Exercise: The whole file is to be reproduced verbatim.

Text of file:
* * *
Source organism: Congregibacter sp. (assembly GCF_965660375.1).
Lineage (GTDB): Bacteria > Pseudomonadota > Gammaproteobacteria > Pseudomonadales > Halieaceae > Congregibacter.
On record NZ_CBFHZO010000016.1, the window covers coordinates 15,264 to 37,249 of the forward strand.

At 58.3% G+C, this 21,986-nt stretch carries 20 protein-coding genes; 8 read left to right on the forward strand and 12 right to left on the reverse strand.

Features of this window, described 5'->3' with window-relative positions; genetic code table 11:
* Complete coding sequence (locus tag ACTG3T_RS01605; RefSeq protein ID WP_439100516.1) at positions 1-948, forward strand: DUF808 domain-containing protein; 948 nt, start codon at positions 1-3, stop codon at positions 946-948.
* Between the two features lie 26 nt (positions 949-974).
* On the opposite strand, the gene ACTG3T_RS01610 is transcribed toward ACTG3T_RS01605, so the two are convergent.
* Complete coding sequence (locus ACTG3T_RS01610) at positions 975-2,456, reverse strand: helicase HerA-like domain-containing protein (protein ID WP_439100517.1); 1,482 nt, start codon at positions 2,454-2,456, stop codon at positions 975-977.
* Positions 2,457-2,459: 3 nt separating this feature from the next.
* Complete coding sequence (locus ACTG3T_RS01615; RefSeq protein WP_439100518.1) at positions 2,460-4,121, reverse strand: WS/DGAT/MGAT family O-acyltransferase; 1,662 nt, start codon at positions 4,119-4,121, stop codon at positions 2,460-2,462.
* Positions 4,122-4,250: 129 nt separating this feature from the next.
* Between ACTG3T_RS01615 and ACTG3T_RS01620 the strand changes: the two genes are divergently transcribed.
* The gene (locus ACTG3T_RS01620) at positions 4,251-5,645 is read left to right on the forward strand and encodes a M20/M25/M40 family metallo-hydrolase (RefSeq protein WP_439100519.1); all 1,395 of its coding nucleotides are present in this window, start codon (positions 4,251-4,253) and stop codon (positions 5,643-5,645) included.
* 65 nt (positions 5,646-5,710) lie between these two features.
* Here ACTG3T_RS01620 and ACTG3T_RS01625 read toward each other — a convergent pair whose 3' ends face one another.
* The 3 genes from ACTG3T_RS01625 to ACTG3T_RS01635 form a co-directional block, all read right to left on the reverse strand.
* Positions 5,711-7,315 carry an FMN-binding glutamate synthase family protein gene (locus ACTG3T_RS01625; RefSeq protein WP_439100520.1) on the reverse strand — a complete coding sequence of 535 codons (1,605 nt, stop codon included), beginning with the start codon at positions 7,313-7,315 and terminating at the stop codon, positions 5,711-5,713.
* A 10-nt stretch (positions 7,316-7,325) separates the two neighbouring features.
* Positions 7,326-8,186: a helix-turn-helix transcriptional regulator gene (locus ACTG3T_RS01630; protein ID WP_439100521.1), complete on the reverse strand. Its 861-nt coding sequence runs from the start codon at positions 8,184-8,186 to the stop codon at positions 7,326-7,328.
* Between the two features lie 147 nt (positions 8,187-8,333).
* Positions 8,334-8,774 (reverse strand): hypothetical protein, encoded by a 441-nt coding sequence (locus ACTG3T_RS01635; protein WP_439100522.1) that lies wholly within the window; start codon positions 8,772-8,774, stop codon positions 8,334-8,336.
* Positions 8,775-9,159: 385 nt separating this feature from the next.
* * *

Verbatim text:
Source organism: Congregibacter sp. (assembly GCF_965660375.1).
Lineage (GTDB): Bacteria > Pseudomonadota > Gammaproteobacteria > Pseudomonadales > Halieaceae > Congregibacter.
On record NZ_CBFHZO010000016.1, the window covers coordinates 15,264 to 37,249 of the forward strand.

At 58.3% G+C, this 21,986-nt stretch carries 20 protein-coding genes; 8 read left to right on the forward strand and 12 right to left on the reverse strand.

Features of this window, described 5'->3' with window-relative positions; genetic code table 11:
* Complete coding sequence (locus tag ACTG3T_RS01605; RefSeq protein ID WP_439100516.1) at positions 1-948, forward strand: DUF808 domain-containing protein; 948 nt, start codon at positions 1-3, stop codon at positions 946-948.
* Between the two features lie 26 nt (positions 949-974).
* On the opposite strand, the gene ACTG3T_RS01610 is transcribed toward ACTG3T_RS01605, so the two are convergent.
* Complete coding sequence (locus ACTG3T_RS01610) at positions 975-2,456, reverse strand: helicase HerA-like domain-containing protein (protein ID WP_439100517.1); 1,482 nt, start codon at positions 2,454-2,456, stop codon at positions 975-977.
* Positions 2,457-2,459: 3 nt separating this feature from the next.
* Complete coding sequence (locus ACTG3T_RS01615; RefSeq protein WP_439100518.1) at positions 2,460-4,121, reverse strand: WS/DGAT/MGAT family O-acyltransferase; 1,662 nt, start codon at positions 4,119-4,121, stop codon at positions 2,460-2,462.
* Positions 4,122-4,250: 129 nt separating this feature from the next.
* Between ACTG3T_RS01615 and ACTG3T_RS01620 the strand changes: the two genes are divergently transcribed.
* The gene (locus ACTG3T_RS01620) at positions 4,251-5,645 is read left to right on the forward strand and encodes a M20/M25/M40 family metallo-hydrolase (RefSeq protein WP_439100519.1); all 1,395 of its coding nucleotides are present in this window, start codon (positions 4,251-4,253) and stop codon (positions 5,643-5,645) included.
* 65 nt (positions 5,646-5,710) lie between these two features.
* Here ACTG3T_RS01620 and ACTG3T_RS01625 read toward each other — a convergent pair whose 3' ends face one another.
* The 3 genes from ACTG3T_RS01625 to ACTG3T_RS01635 form a co-directional block, all read right to left on the reverse strand.
* Positions 5,711-7,315 carry an FMN-binding glutamate synthase family protein gene (locus ACTG3T_RS01625; RefSeq protein WP_439100520.1) on the reverse strand — a complete coding sequence of 535 codons (1,605 nt, stop codon included), beginning with the start codon at positions 7,313-7,315 and terminating at the stop codon, positions 5,711-5,713.
* A 10-nt stretch (positions 7,316-7,325) separates the two neighbouring features.
* Positions 7,326-8,186: a helix-turn-helix transcriptional regulator gene (locus ACTG3T_RS01630; protein ID WP_439100521.1), complete on the reverse strand. Its 861-nt coding sequence runs from the start codon at positions 8,184-8,186 to the stop codon at positions 7,326-7,328.
* Between the two features lie 147 nt (positions 8,187-8,333).
* Positions 8,334-8,774 (reverse strand): hypothetical protein, encoded by a 441-nt coding sequence (locus ACTG3T_RS01635; protein WP_439100522.1) that lies wholly within the window; start codon positions 8,772-8,774, stop codon positions 8,334-8,336.
* Positions 8,775-9,159: 385 nt separating this feature from the next.